Computer Viruses For Dummies: Humor and Outtakes

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Learn all about computer viruses and how to protect yourself from their effects

Some of the hallmarks of For Dummies books are readability and humor. For Dummies books are enjoyable to write, because I get to inject some of my wit right into the text.

Some of my humor ended up on the cutting room floor, either because it was “over the top” or because some fell victim to a last minute cutting job we had to do to save space.

My editor gets credit for some of these – either in their entirety, or he improved them to make them clearer (or funnier).

Computer Viruses for Dummies by Peter H. Gregory

Purchase hardcopy from Amazon.com

Purchase e-book directly from the publisher

* * * * *

Now if you read carefully and take my advice to heart, you’ll be much safer in the long run. (And don’t forget to eat your vegetables.)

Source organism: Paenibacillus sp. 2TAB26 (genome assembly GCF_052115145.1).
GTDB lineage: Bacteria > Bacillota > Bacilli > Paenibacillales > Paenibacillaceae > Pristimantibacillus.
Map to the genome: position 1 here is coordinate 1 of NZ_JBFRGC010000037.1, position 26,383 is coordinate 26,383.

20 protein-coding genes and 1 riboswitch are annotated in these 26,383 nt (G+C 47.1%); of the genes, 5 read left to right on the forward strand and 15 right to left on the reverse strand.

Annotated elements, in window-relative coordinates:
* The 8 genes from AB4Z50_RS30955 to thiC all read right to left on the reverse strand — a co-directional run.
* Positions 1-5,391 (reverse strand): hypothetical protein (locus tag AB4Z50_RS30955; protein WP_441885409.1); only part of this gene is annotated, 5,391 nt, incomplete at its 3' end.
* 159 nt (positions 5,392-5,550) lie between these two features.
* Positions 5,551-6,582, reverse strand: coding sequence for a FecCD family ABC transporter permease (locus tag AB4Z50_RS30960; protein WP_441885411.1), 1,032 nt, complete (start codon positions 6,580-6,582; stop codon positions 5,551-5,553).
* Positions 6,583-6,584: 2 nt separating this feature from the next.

At long last, Microsoft had taken the kernel (insides) of Windows NT(tm) and grafted on the Windows 98 user interface (the stuff that you see on-screen when you use it), and after exhausting the world’s supply of duct tape and baling wire, made it work.

Having no security patches is almost as bad as having no antivirus software: You’re up the creek with a sitting duck.

Do you often get the Blue Screen of Death(tm)?

I argue that this is a Very Good Thing(tm).

It’s like drinking unboiled water from a polluted river — think Montezuma’s Revenge here.

Nobody’s exempt from human error (well, maybe chimpanzees).

This is because this book is like the annoying magazines that you see in U.S. grocery store checkout lines. They have enticing messages and stories on the cover that make you want to read more (like all of those amazing sex secrets), but you can’t find the article in the table of contents! This book is like that – you won’t have enough time to find what you’re looking for until you take this book home. And you never know – maybe I’ve tossed in a sex secret or two. After all, viruses and sex seem to go together, both in the real world as well as in the Internet.